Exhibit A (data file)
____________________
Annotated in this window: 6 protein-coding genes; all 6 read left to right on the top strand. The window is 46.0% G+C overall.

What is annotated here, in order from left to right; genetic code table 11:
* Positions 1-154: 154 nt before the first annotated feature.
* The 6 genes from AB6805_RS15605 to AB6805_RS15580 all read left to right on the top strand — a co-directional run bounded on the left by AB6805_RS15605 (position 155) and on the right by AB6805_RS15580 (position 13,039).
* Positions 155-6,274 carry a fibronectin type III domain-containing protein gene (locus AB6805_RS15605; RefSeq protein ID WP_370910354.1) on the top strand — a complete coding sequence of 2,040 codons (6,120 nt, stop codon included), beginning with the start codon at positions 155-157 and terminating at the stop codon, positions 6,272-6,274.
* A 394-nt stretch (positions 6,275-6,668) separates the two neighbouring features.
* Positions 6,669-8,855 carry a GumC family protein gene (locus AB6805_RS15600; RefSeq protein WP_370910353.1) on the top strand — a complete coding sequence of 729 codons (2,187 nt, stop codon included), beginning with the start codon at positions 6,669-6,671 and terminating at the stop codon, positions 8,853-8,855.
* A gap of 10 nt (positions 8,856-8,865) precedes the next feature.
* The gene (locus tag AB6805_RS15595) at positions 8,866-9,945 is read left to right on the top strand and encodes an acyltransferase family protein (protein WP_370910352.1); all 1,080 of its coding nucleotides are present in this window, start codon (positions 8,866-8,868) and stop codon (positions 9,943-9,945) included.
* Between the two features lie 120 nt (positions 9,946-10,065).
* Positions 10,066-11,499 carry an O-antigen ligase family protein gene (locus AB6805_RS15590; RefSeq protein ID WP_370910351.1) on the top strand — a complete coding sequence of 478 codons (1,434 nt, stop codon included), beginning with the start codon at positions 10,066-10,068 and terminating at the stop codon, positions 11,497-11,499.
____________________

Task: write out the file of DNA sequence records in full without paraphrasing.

Annotated in this window: 6 protein-coding genes; all 6 read left to right on the top strand. The window is 46.0% G+C overall.

What is annotated here, in order from left to right; genetic code table 11:
* Positions 1-154: 154 nt before the first annotated feature.
* The 6 genes from AB6805_RS15605 to AB6805_RS15580 all read left to right on the top strand — a co-directional run bounded on the left by AB6805_RS15605 (position 155) and on the right by AB6805_RS15580 (position 13,039).
* Positions 155-6,274 carry a fibronectin type III domain-containing protein gene (locus AB6805_RS15605; RefSeq protein ID WP_370910354.1) on the top strand — a complete coding sequence of 2,040 codons (6,120 nt, stop codon included), beginning with the start codon at positions 155-157 and terminating at the stop codon, positions 6,272-6,274.
* A 394-nt stretch (positions 6,275-6,668) separates the two neighbouring features.
* Positions 6,669-8,855 carry a GumC family protein gene (locus AB6805_RS15600; RefSeq protein WP_370910353.1) on the top strand — a complete coding sequence of 729 codons (2,187 nt, stop codon included), beginning with the start codon at positions 6,669-6,671 and terminating at the stop codon, positions 8,853-8,855.
* A gap of 10 nt (positions 8,856-8,865) precedes the next feature.
* The gene (locus tag AB6805_RS15595) at positions 8,866-9,945 is read left to right on the top strand and encodes an acyltransferase family protein (protein WP_370910352.1); all 1,080 of its coding nucleotides are present in this window, start codon (positions 8,866-8,868) and stop codon (positions 9,943-9,945) included.
* Between the two features lie 120 nt (positions 9,946-10,065).
* Positions 10,066-11,499 carry an O-antigen ligase family protein gene (locus AB6805_RS15590; RefSeq protein ID WP_370910351.1) on the top strand — a complete coding sequence of 478 codons (1,434 nt, stop codon included), beginning with the start codon at positions 10,066-10,068 and terminating at the stop codon, positions 11,497-11,499.